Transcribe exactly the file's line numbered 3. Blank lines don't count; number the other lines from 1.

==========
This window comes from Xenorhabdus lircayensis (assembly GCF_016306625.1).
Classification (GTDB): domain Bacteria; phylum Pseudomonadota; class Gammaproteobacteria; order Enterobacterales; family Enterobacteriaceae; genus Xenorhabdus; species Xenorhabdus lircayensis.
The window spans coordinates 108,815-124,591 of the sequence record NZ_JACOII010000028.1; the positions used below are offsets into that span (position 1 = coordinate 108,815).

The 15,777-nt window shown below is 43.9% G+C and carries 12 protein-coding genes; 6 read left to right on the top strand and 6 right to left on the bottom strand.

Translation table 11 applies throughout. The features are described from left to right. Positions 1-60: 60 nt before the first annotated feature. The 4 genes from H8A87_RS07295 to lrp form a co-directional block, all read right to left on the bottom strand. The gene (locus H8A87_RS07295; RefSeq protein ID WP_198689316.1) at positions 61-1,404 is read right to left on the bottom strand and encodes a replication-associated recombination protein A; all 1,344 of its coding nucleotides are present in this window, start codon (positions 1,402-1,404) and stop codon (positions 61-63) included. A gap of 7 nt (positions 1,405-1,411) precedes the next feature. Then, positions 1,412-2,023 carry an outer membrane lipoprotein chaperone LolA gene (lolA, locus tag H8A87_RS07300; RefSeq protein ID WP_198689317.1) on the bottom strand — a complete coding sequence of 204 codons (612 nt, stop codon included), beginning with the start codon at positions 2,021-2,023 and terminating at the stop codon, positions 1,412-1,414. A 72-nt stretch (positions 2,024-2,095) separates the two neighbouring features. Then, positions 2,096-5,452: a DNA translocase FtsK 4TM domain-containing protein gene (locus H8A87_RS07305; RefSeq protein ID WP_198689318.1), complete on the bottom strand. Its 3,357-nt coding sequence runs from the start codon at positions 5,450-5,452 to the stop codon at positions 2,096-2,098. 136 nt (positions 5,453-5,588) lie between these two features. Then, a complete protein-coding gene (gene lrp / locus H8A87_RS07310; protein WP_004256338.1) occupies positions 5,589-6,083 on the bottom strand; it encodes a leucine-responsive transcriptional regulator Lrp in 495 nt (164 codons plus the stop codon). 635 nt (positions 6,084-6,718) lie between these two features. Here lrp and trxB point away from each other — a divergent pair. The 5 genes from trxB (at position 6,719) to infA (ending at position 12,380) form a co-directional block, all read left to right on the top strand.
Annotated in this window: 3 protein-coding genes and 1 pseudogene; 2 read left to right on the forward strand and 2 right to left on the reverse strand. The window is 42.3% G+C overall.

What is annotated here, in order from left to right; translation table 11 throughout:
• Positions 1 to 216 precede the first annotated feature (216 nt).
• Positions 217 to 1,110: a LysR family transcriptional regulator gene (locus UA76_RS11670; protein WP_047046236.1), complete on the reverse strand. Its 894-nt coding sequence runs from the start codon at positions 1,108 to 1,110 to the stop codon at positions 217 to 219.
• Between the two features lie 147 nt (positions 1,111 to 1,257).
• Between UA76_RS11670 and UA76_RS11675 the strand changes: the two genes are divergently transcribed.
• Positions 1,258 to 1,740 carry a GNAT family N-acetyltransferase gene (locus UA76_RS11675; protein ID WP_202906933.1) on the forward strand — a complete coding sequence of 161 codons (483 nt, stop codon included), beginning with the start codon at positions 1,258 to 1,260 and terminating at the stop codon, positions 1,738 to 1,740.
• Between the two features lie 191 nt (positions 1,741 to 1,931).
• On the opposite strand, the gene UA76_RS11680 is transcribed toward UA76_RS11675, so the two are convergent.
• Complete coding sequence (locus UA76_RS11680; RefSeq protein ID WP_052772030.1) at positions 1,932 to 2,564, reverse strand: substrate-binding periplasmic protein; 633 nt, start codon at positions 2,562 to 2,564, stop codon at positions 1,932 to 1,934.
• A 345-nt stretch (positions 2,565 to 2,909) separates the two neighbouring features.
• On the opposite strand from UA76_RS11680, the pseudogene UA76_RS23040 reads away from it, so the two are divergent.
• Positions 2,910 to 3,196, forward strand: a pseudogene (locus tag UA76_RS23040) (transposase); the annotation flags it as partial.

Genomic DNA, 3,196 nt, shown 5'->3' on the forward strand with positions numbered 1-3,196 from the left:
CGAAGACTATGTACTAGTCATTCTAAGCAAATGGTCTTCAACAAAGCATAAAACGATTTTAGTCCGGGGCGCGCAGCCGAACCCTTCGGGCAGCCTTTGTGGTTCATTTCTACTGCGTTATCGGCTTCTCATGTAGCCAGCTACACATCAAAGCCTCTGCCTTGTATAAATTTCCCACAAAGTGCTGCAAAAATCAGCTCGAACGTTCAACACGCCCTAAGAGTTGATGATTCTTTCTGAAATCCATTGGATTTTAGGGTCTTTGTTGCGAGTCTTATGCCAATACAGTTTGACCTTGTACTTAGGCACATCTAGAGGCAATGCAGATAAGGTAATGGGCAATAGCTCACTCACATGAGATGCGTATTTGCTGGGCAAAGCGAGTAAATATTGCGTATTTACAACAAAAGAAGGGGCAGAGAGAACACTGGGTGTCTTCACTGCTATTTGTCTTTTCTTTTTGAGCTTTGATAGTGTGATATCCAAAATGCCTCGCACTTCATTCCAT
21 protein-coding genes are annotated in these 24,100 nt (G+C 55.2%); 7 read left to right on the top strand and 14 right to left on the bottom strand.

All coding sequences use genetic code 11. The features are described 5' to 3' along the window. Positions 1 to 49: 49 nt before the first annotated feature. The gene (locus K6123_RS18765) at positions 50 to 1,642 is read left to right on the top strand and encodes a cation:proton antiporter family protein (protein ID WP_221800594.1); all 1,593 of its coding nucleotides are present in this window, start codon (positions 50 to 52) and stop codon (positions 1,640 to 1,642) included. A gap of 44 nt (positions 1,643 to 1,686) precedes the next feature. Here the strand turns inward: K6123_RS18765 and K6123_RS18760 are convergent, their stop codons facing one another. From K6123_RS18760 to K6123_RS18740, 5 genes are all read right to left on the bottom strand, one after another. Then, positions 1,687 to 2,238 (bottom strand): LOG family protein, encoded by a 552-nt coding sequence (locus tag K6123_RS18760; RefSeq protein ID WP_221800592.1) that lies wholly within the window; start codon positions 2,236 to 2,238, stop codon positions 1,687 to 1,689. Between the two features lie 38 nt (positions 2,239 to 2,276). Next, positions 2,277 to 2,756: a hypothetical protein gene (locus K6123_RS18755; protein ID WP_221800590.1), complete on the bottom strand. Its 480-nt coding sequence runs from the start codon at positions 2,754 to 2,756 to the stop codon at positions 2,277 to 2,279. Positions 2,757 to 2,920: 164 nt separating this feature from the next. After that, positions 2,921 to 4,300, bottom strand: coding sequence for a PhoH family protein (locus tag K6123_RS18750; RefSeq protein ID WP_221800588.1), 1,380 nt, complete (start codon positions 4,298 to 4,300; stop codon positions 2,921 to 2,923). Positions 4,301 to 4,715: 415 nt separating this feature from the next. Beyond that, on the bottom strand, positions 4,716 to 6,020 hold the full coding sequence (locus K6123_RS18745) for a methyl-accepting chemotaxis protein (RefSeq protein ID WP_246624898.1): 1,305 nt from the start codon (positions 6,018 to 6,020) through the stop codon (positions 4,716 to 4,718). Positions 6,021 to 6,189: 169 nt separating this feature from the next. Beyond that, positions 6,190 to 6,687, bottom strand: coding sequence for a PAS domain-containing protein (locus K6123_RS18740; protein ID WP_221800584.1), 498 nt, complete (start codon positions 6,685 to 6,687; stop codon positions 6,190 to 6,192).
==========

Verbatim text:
The window spans coordinates 108,815-124,591 of the sequence record NZ_JACOII010000028.1; the positions used below are offsets into that span (position 1 = coordinate 108,815).